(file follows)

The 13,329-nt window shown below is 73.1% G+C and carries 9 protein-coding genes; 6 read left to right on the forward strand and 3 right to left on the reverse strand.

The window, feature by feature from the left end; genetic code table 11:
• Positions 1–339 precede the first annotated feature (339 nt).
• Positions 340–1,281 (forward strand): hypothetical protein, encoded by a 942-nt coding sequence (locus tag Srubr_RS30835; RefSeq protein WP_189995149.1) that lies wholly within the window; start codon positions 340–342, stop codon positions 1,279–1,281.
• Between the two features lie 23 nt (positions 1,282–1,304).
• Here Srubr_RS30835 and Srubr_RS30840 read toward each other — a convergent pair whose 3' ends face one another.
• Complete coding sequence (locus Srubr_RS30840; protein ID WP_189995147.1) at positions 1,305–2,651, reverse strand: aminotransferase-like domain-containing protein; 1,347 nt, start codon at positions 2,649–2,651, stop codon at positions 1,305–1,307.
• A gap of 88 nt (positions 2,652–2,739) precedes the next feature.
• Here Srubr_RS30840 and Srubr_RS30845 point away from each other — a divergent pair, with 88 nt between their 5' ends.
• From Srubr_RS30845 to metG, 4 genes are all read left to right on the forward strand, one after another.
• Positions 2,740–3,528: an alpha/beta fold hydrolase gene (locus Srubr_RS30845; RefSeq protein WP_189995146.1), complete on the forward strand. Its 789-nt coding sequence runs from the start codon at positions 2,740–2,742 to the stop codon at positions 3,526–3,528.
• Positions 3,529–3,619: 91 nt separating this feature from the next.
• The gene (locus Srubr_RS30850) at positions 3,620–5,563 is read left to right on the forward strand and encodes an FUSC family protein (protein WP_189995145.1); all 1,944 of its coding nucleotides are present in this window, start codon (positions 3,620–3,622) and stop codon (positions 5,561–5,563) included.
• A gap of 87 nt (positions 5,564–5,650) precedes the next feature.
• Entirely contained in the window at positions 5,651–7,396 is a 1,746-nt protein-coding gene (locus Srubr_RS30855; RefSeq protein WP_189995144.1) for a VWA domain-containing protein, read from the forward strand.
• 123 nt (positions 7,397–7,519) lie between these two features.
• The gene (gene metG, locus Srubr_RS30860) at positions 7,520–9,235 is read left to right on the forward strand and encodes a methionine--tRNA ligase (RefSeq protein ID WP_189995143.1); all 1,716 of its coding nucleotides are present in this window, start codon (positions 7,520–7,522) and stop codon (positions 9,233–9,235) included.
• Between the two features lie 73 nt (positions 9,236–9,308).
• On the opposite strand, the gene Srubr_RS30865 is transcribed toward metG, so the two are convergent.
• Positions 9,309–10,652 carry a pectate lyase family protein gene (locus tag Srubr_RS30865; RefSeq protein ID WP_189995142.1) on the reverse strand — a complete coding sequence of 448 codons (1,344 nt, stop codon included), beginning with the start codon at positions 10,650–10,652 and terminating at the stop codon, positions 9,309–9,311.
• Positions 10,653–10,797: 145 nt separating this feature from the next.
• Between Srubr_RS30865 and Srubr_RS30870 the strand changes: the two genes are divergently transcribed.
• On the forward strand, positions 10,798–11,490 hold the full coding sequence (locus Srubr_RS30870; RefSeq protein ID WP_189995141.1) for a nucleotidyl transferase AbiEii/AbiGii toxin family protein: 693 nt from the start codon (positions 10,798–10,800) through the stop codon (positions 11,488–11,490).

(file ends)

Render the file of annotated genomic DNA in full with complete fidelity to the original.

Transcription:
The 13,329-nt window shown below is 73.1% G+C and carries 9 protein-coding genes; 6 read left to right on the forward strand and 3 right to left on the reverse strand.

The window, feature by feature from the left end; genetic code table 11:
• Positions 1–339 precede the first annotated feature (339 nt).
• Positions 340–1,281 (forward strand): hypothetical protein, encoded by a 942-nt coding sequence (locus tag Srubr_RS30835; RefSeq protein WP_189995149.1) that lies wholly within the window; start codon positions 340–342, stop codon positions 1,279–1,281.
• Between the two features lie 23 nt (positions 1,282–1,304).
• Here Srubr_RS30835 and Srubr_RS30840 read toward each other — a convergent pair whose 3' ends face one another.
• Complete coding sequence (locus Srubr_RS30840; protein ID WP_189995147.1) at positions 1,305–2,651, reverse strand: aminotransferase-like domain-containing protein; 1,347 nt, start codon at positions 2,649–2,651, stop codon at positions 1,305–1,307.
• A gap of 88 nt (positions 2,652–2,739) precedes the next feature.
• Here Srubr_RS30840 and Srubr_RS30845 point away from each other — a divergent pair, with 88 nt between their 5' ends.
• From Srubr_RS30845 to metG, 4 genes are all read left to right on the forward strand, one after another.
• Positions 2,740–3,528: an alpha/beta fold hydrolase gene (locus Srubr_RS30845; RefSeq protein WP_189995146.1), complete on the forward strand. Its 789-nt coding sequence runs from the start codon at positions 2,740–2,742 to the stop codon at positions 3,526–3,528.
• Positions 3,529–3,619: 91 nt separating this feature from the next.
• The gene (locus Srubr_RS30850) at positions 3,620–5,563 is read left to right on the forward strand and encodes an FUSC family protein (protein WP_189995145.1); all 1,944 of its coding nucleotides are present in this window, start codon (positions 3,620–3,622) and stop codon (positions 5,561–5,563) included.
• A gap of 87 nt (positions 5,564–5,650) precedes the next feature.
• Entirely contained in the window at positions 5,651–7,396 is a 1,746-nt protein-coding gene (locus Srubr_RS30855; RefSeq protein WP_189995144.1) for a VWA domain-containing protein, read from the forward strand.
• 123 nt (positions 7,397–7,519) lie between these two features.
• The gene (gene metG, locus Srubr_RS30860) at positions 7,520–9,235 is read left to right on the forward strand and encodes a methionine--tRNA ligase (RefSeq protein ID WP_189995143.1); all 1,716 of its coding nucleotides are present in this window, start codon (positions 7,520–7,522) and stop codon (positions 9,233–9,235) included.
• Between the two features lie 73 nt (positions 9,236–9,308).
• On the opposite strand, the gene Srubr_RS30865 is transcribed toward metG, so the two are convergent.
• Positions 9,309–10,652 carry a pectate lyase family protein gene (locus tag Srubr_RS30865; RefSeq protein ID WP_189995142.1) on the reverse strand — a complete coding sequence of 448 codons (1,344 nt, stop codon included), beginning with the start codon at positions 10,650–10,652 and terminating at the stop codon, positions 9,309–9,311.
• Positions 10,653–10,797: 145 nt separating this feature from the next.
• Between Srubr_RS30865 and Srubr_RS30870 the strand changes: the two genes are divergently transcribed.
• On the forward strand, positions 10,798–11,490 hold the full coding sequence (locus Srubr_RS30870; RefSeq protein ID WP_189995141.1) for a nucleotidyl transferase AbiEii/AbiGii toxin family protein: 693 nt from the start codon (positions 10,798–10,800) through the stop codon (positions 11,488–11,490).